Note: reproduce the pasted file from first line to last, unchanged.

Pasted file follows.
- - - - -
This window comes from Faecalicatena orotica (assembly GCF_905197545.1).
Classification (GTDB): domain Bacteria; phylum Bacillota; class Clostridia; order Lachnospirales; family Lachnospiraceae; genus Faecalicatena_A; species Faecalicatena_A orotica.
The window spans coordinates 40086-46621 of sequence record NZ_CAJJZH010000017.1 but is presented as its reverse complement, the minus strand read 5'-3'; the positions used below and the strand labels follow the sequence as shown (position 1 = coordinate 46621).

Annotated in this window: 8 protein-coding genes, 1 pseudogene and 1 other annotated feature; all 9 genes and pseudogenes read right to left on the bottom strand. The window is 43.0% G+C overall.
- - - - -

This window comes from Faecalicatena orotica (assembly GCF_905197545.1).
Classification (GTDB): domain Bacteria; phylum Bacillota; class Clostridia; order Lachnospirales; family Lachnospiraceae; genus Faecalicatena_A; species Faecalicatena_A orotica.
The window spans coordinates 40086-46621 of sequence record NZ_CAJJZH010000017.1 but is presented as its reverse complement, the minus strand read 5'-3'; the positions used below and the strand labels follow the sequence as shown (position 1 = coordinate 46621).

Annotated in this window: 8 protein-coding genes, 1 pseudogene and 1 other annotated feature; all 9 genes and pseudogenes read right to left on the bottom strand. The window is 43.0% G+C overall.